Mightier than the ‘tea party’: The American non-voter


It may be the “ tea party” movement that is fueling the great political outpouring this year, but it is an even greater grouping -- those who don’t vote at all -- who will likely determine the elections.

As the midterm election cycle finally approaches its end on Tuesday, the media will continue to be full of stories about the anti-incumbent anger swirling through the electorate and the even more pronounced partisan disagreement over how the economy is doing and is being handled politically.

Two things are worth remembering with Nov. 3, the day after the election, on the horizon. The overwhelming majority of incumbents will be reelected even if Republicans win control of the House and gain influence in the Senate, as most polls show. And the real anger over the economic recession is not enough to drive many people to vote.


According to an analysis by the Pew Research Center for the People & the Press, there likely will be more non-voters this year than voters. Indeed, turnout in midterm elections typically is less than 40% of the voting-age population.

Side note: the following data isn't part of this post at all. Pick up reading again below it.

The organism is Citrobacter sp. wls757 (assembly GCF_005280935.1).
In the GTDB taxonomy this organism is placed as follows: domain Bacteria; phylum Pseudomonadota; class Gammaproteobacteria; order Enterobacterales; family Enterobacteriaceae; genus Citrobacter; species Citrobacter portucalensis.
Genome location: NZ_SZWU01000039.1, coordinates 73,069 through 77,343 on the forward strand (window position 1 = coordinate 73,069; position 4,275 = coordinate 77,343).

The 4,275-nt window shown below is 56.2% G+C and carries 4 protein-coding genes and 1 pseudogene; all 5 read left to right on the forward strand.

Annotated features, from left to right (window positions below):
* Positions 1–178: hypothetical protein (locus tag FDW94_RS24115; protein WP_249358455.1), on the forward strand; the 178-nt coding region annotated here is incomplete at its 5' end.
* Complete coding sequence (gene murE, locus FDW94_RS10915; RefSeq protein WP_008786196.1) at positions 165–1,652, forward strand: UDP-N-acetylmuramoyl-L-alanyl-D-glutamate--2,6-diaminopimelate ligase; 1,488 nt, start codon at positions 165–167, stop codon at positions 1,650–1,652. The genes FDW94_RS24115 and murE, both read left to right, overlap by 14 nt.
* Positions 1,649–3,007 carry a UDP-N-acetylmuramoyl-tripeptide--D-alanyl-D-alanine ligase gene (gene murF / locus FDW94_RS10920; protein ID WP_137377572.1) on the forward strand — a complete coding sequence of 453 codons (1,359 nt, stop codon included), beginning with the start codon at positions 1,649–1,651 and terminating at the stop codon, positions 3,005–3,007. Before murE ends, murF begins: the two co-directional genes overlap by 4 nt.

The survey shows that those who choose not to exercise their franchise likely will be younger, less educated and more financially stressed than those who call themselves likely voters.

And, not surprisingly, those who choose not to vote could be considered more liberal than those who do, reinforcing the conventional political wisdom that the American electorate is right of center, and successful politicians are those who move to where the voters are.

According to the survey, just 31% of non-voters call themselves conservative compared with 46% of voters.

On issues, 52% of non-voters said they favored government providing more services, compared with 61% of likely voters who said they preferred a smaller government that provided fewer services.

On social issues, about the same percentage said they supported immigration reform coupled with stronger enforcement, 44% of likely voters to 43% of non-voters. Of those supporting same-sex marriage, likely voters were at 42% and non-voters at 43%. But likely voters by 50% to 45% outweighed non-voters in opposing same-sex marriage.